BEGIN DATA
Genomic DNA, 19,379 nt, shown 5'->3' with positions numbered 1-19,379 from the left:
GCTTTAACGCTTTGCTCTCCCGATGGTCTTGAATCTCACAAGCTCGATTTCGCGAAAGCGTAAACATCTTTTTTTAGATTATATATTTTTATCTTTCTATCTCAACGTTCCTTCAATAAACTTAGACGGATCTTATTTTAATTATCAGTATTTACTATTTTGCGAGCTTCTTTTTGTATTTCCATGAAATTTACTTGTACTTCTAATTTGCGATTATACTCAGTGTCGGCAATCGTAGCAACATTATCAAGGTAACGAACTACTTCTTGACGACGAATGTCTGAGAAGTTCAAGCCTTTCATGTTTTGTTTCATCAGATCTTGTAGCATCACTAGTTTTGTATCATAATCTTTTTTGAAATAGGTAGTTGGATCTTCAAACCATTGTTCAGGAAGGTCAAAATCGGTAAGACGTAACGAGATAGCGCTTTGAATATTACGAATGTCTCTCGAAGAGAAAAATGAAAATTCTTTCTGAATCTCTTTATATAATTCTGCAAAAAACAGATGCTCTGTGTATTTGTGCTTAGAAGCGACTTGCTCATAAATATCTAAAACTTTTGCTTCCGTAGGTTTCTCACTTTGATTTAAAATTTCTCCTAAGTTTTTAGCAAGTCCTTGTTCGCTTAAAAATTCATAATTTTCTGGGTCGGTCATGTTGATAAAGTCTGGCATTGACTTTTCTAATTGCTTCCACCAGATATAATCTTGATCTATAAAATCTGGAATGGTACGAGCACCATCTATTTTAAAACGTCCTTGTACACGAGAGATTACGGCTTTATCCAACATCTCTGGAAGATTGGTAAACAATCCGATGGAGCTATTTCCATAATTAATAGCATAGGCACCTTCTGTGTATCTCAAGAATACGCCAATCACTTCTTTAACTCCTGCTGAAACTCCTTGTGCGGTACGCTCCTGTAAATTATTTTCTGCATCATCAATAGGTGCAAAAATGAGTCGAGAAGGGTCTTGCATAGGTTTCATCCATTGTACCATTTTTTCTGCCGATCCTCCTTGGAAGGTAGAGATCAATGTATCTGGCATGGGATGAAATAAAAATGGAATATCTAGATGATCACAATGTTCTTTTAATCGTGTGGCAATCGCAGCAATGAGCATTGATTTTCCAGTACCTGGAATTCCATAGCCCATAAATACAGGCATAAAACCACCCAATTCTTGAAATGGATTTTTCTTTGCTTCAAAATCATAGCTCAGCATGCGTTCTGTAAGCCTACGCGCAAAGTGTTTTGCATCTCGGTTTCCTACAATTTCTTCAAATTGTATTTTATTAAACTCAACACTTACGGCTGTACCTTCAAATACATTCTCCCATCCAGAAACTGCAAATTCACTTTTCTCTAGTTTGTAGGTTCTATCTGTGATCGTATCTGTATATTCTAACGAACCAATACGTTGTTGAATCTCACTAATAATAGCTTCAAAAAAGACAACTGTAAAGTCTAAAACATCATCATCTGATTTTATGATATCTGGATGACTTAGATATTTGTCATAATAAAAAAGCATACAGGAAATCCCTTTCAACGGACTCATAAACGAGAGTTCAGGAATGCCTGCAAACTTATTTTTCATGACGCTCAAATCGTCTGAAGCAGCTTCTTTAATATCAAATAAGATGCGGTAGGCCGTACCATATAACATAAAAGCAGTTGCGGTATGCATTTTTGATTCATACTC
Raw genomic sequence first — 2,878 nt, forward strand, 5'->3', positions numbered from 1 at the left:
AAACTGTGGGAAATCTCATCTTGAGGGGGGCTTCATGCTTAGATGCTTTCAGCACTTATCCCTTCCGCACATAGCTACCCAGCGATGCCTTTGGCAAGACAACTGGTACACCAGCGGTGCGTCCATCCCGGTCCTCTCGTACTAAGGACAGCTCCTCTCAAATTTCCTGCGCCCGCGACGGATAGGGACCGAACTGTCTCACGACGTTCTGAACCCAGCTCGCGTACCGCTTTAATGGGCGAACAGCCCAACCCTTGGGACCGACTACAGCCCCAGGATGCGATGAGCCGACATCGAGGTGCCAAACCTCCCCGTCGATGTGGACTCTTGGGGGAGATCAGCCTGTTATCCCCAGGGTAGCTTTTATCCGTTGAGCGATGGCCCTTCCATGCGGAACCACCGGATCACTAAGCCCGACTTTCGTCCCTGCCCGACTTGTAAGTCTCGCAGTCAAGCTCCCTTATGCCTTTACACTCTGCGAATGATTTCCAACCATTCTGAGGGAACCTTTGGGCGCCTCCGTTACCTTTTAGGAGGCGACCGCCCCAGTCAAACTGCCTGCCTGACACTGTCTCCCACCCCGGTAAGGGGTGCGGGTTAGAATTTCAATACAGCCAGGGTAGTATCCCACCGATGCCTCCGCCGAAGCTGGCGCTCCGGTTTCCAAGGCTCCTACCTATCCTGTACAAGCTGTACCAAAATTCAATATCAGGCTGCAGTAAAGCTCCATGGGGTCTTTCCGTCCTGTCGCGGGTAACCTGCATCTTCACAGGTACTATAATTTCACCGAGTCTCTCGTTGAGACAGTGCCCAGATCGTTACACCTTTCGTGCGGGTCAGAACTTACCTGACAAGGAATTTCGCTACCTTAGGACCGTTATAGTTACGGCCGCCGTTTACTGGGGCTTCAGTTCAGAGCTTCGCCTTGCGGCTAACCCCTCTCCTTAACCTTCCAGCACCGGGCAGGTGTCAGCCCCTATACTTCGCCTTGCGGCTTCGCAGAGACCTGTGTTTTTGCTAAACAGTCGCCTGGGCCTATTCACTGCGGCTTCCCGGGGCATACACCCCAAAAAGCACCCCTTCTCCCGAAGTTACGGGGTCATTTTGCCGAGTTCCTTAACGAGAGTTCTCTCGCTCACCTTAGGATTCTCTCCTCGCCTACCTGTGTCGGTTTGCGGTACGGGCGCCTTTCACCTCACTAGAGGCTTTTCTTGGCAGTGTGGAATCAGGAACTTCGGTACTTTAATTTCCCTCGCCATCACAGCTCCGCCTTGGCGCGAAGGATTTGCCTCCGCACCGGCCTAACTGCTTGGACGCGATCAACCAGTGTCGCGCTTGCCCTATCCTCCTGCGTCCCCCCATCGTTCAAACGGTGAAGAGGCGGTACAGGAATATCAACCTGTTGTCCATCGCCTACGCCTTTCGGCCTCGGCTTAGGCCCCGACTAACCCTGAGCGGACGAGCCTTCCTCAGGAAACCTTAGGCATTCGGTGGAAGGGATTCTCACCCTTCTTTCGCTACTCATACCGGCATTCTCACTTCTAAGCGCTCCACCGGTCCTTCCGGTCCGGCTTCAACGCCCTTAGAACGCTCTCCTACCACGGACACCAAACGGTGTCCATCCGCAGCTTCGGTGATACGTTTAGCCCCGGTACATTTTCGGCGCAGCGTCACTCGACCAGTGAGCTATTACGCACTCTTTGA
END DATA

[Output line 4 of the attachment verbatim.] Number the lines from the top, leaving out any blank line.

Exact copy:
AAACTGTGGGAAATCTCATCTTGAGGGGGGCTTCATGCTTAGATGCTTTCAGCACTTATCCCTTCCGCACATAGCTACCCAGCGATGCCTTTGGCAAGACAACTGGTACACCAGCGGTGCGTCCATCCCGGTCCTCTCGTACTAAGGACAGCTCCTCTCAAATTTCCTGCGCCCGCGACGGATAGGGACCGAACTGTCTCACGACGTTCTGAACCCAGCTCGCGTACCGCTTTAATGGGCGAACAGCCCAACCCTTGGGACCGACTACAGCCCCAGGATGCGATGAGCCGACATCGAGGTGCCAAACCTCCCCGTCGATGTGGACTCTTGGGGGAGATCAGCCTGTTATCCCCAGGGTAGCTTTTATCCGTTGAGCGATGGCCCTTCCATGCGGAACCACCGGATCACTAAGCCCGACTTTCGTCCCTGCCCGACTTGTAAGTCTCGCAGTCAAGCTCCCTTATGCCTTTACACTCTGCGAATGATTTCCAACCATTCTGAGGGAACCTTTGGGCGCCTCCGTTACCTTTTAGGAGGCGACCGCCCCAGTCAAACTGCCTGCCTGACACTGTCTCCCACCCCGGTAAGGGGTGCGGGTTAGAATTTCAATACAGCCAGGGTAGTATCCCACCGATGCCTCCGCCGAAGCTGGCGCTCCGGTTTCCAAGGCTCCTACCTATCCTGTACAAGCTGTACCAAAATTCAATATCAGGCTGCAGTAAAGCTCCATGGGGTCTTTCCGTCCTGTCGCGGGTAACCTGCATCTTCACAGGTACTATAATTTCACCGAGTCTCTCGTTGAGACAGTGCCCAGATCGTTACACCTTTCGTGCGGGTCAGAACTTACCTGACAAGGAATTTCGCTACCTTAGGACCGTTATAGTTACGGCCGCCGTTTACTGGGGCTTCAGTTCAGAGCTTCGCCTTGCGGCTAACCCCTCTCCTTAACCTTCCAGCACCGGGCAGGTGTCAGCCCCTATACTTCGCCTTGCGGCTTCGCAGAGACCTGTGTTTTTGCTAAACAGTCGCCTGGGCCTATTCACTGCGGCTTCCCGGGGCATACACCCCAAAAAGCACCCCTTCTCCCGAAGTTACGGGGTCATTTTGCCGAGTTCCTTAACGAGAGTTCTCTCGCTCACCTTAGGATTCTCTCCTCGCCTACCTGTGTCGGTTTGCGGTACGGGCGCCTTTCACCTCACTAGAGGCTTTTCTTGGCAGTGTGGAATCAGGAACTTCGGTACTTTAATTTCCCTCGCCATCACAGCTCCGCCTTGGCGCGAAGGATTTGCCTCCGCACCGGCCTAACTGCTTGGACGCGATCAACCAGTGTCGCGCTTGCCCTATCCTCCTGCGTCCCCCCATCGTTCAAACGGTGAAGAGGCGGTACAGGAATATCAACCTGTTGTCCATCGCCTACGCCTTTCGGCCTCGGCTTAGGCCCCGACTAACCCTGAGCGGACGAGCCTTCCTCAGGAAACCTTAGGCATTCGGTGGAAGGGATTCTCACCCTTCTTTCGCTACTCATACCGGCATTCTCACTTCTAAGCGCTCCACCGGTCCTTCCGGTCCGGCTTCAACGCCCTTAGAACGCTCTCCTACCACGGACACCAAACGGTGTCCATCCGCAGCTTCGGTGATACGTTTAGCCCCGGTACATTTTCGGCGCAGCGTCACTCGACCAGTGAGCTATTACGCACTCTTTGA